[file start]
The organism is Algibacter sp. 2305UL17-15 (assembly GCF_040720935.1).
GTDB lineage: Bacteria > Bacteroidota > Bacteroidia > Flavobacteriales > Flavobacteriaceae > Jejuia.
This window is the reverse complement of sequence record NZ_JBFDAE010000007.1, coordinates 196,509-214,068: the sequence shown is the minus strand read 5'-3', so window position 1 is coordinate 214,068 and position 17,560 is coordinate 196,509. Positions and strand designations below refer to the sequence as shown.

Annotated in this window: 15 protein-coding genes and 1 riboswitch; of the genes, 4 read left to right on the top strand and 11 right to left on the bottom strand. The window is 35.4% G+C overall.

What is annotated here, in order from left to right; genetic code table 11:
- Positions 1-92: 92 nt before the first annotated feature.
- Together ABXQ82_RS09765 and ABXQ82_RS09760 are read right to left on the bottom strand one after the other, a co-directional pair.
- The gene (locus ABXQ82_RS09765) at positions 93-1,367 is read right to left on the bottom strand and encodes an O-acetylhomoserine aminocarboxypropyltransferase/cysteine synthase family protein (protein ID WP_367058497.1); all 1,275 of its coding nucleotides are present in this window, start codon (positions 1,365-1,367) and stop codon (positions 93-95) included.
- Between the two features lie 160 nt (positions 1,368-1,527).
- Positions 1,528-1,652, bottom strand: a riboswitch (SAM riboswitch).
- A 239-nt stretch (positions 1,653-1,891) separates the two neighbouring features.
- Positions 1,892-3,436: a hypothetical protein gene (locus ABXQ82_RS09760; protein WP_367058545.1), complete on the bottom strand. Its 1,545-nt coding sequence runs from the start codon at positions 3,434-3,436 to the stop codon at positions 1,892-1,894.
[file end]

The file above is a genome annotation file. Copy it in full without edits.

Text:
The organism is Algibacter sp. 2305UL17-15 (assembly GCF_040720935.1).
GTDB lineage: Bacteria > Bacteroidota > Bacteroidia > Flavobacteriales > Flavobacteriaceae > Jejuia.
This window is the reverse complement of sequence record NZ_JBFDAE010000007.1, coordinates 196,509-214,068: the sequence shown is the minus strand read 5'-3', so window position 1 is coordinate 214,068 and position 17,560 is coordinate 196,509. Positions and strand designations below refer to the sequence as shown.

Annotated in this window: 15 protein-coding genes and 1 riboswitch; of the genes, 4 read left to right on the top strand and 11 right to left on the bottom strand. The window is 35.4% G+C overall.

What is annotated here, in order from left to right; genetic code table 11:
- Positions 1-92: 92 nt before the first annotated feature.
- Together ABXQ82_RS09765 and ABXQ82_RS09760 are read right to left on the bottom strand one after the other, a co-directional pair.
- The gene (locus ABXQ82_RS09765) at positions 93-1,367 is read right to left on the bottom strand and encodes an O-acetylhomoserine aminocarboxypropyltransferase/cysteine synthase family protein (protein ID WP_367058497.1); all 1,275 of its coding nucleotides are present in this window, start codon (positions 1,365-1,367) and stop codon (positions 93-95) included.
- Between the two features lie 160 nt (positions 1,368-1,527).
- Positions 1,528-1,652, bottom strand: a riboswitch (SAM riboswitch).
- A 239-nt stretch (positions 1,653-1,891) separates the two neighbouring features.
- Positions 1,892-3,436: a hypothetical protein gene (locus ABXQ82_RS09760; protein WP_367058545.1), complete on the bottom strand. Its 1,545-nt coding sequence runs from the start codon at positions 3,434-3,436 to the stop codon at positions 1,892-1,894.